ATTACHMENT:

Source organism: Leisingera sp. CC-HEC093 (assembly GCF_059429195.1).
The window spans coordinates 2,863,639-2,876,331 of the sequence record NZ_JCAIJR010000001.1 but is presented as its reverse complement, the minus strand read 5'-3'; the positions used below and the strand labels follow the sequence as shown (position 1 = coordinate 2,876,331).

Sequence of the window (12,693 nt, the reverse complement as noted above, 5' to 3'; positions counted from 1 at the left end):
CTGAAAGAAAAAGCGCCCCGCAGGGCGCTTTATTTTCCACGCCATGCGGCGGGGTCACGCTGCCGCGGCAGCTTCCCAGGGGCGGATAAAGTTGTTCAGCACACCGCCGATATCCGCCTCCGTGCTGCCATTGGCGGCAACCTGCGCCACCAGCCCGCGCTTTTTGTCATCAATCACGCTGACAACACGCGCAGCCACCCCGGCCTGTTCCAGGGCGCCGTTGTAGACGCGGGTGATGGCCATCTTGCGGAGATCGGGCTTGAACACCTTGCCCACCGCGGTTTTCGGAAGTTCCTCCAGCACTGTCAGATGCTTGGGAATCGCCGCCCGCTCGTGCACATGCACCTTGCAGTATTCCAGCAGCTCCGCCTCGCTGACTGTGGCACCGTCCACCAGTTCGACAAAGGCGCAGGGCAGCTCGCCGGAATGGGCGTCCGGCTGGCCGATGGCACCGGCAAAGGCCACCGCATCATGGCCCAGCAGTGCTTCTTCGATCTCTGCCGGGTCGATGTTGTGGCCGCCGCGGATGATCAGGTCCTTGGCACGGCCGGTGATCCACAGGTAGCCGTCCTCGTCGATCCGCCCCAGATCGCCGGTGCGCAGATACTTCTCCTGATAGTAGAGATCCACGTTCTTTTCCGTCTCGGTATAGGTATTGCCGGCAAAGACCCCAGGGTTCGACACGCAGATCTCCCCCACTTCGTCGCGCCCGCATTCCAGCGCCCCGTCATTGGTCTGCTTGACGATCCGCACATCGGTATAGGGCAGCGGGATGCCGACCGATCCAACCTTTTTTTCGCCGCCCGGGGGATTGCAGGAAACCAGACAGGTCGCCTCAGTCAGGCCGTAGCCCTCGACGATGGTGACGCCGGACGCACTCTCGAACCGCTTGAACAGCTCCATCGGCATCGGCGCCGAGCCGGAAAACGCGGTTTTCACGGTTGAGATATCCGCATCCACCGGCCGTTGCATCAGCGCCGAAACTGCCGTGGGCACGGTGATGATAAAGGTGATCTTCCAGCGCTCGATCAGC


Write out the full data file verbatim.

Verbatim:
Source organism: Leisingera sp. CC-HEC093 (assembly GCF_059429195.1).
The window spans coordinates 2,863,639-2,876,331 of the sequence record NZ_JCAIJR010000001.1 but is presented as its reverse complement, the minus strand read 5'-3'; the positions used below and the strand labels follow the sequence as shown (position 1 = coordinate 2,876,331).

Sequence of the window (12,693 nt, the reverse complement as noted above, 5' to 3'; positions counted from 1 at the left end):
CTGAAAGAAAAAGCGCCCCGCAGGGCGCTTTATTTTCCACGCCATGCGGCGGGGTCACGCTGCCGCGGCAGCTTCCCAGGGGCGGATAAAGTTGTTCAGCACACCGCCGATATCCGCCTCCGTGCTGCCATTGGCGGCAACCTGCGCCACCAGCCCGCGCTTTTTGTCATCAATCACGCTGACAACACGCGCAGCCACCCCGGCCTGTTCCAGGGCGCCGTTGTAGACGCGGGTGATGGCCATCTTGCGGAGATCGGGCTTGAACACCTTGCCCACCGCGGTTTTCGGAAGTTCCTCCAGCACTGTCAGATGCTTGGGAATCGCCGCCCGCTCGTGCACATGCACCTTGCAGTATTCCAGCAGCTCCGCCTCGCTGACTGTGGCACCGTCCACCAGTTCGACAAAGGCGCAGGGCAGCTCGCCGGAATGGGCGTCCGGCTGGCCGATGGCACCGGCAAAGGCCACCGCATCATGGCCCAGCAGTGCTTCTTCGATCTCTGCCGGGTCGATGTTGTGGCCGCCGCGGATGATCAGGTCCTTGGCACGGCCGGTGATCCACAGGTAGCCGTCCTCGTCGATCCGCCCCAGATCGCCGGTGCGCAGATACTTCTCCTGATAGTAGAGATCCACGTTCTTTTCCGTCTCGGTATAGGTATTGCCGGCAAAGACCCCAGGGTTCGACACGCAGATCTCCCCCACTTCGTCGCGCCCGCATTCCAGCGCCCCGTCATTGGTCTGCTTGACGATCCGCACATCGGTATAGGGCAGCGGGATGCCGACCGATCCAACCTTTTTTTCGCCGCCCGGGGGATTGCAGGAAACCAGACAGGTCGCCTCAGTCAGGCCGTAGCCCTCGACGATGGTGACGCCGGACGCACTCTCGAACCGCTTGAACAGCTCCATCGGCATCGGCGCCGAGCCGGAAAACGCGGTTTTCACGGTTGAGATATCCGCATCCACCGGCCGTTGCATCAGCGCCGAAACTGCCGTGGGCACGGTGATGATAAAGGTGATCTTCCAGCGCTCGATCAGC